Helpdesk Support Analyst - South West London - up to £22,000.

    £20000 - £22000 per annum + Benefits: Ashdown Group: Helpdesk Support Analyst ...

    Datacentre Consultant (Infrastructure Consultant, HyperV) £45k

    £45000 per annum: Ampersand Consulting LLP: Datacentre Consultant (Datacentre,...

    Day In a Page

    Wilko Johnson, now the bad news: musician splits with manager after police investigate assault claims

    Wilko Johnson, now the bad news

    Former Dr Feelgood splits with manager after police investigate assault claims
    Mark Udall: The Democrat Senator with a fight on his hands ahead of the US midterm elections

    Mark Udall: The Democrat Senator with a fight on his hands

    The Senator for Colorado is for gay rights, for abortion rights – and in the Republicans’ sights as they threaten to take control of the Senate next month
    New discoveries show more contact between far-flung prehistoric humans than had been thought

    New discoveries show more contact between far-flung prehistoric humans than had been thought

    Evidence found of contact between Easter Islanders and South America
    Cerys Matthews reveals how her uncle taped 150 interviews for a biography of Dylan Thomas

    Cerys Matthews on Dylan Thomas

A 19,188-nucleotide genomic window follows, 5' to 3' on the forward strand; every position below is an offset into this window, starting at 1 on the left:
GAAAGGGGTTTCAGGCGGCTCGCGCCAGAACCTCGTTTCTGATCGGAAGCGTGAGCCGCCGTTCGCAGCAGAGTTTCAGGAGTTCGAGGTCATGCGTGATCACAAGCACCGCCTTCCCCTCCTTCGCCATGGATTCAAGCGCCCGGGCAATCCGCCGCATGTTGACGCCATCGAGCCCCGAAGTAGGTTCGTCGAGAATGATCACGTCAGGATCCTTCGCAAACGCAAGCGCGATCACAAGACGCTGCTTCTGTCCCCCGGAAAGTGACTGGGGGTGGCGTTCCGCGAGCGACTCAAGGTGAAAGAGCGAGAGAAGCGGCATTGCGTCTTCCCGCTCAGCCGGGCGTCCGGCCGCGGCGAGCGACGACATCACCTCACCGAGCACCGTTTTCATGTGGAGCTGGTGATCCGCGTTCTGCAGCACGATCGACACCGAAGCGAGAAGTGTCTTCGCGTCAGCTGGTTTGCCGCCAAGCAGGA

The singer reveals how her uncle taped 150 interviews for a biography of the famous Welsh poet
    DIY is not fun and we've finally realised this as a nation

    Homebase closures: 'DIY is not fun'

    Homebase has announced the closure of one in four of its stores. Nick Harding, who never did know his awl from his elbow, is glad to see the back of DIY
    The Battle of the Five Armies: Air New Zealand releases new Hobbit-inspired in-flight video

    Air New Zealand's wizard in-flight video

    The airline has released a new Hobbit-inspired clip dubbed "The most epic safety video ever made"
    Pumpkin spice is the flavour of the month - but can you stomach the sweetness?

    Pumpkin spice is the flavour of the month

    The combination of cinnamon, clove, nutmeg (and no actual pumpkin), now flavours everything from lattes to cream cheese in the US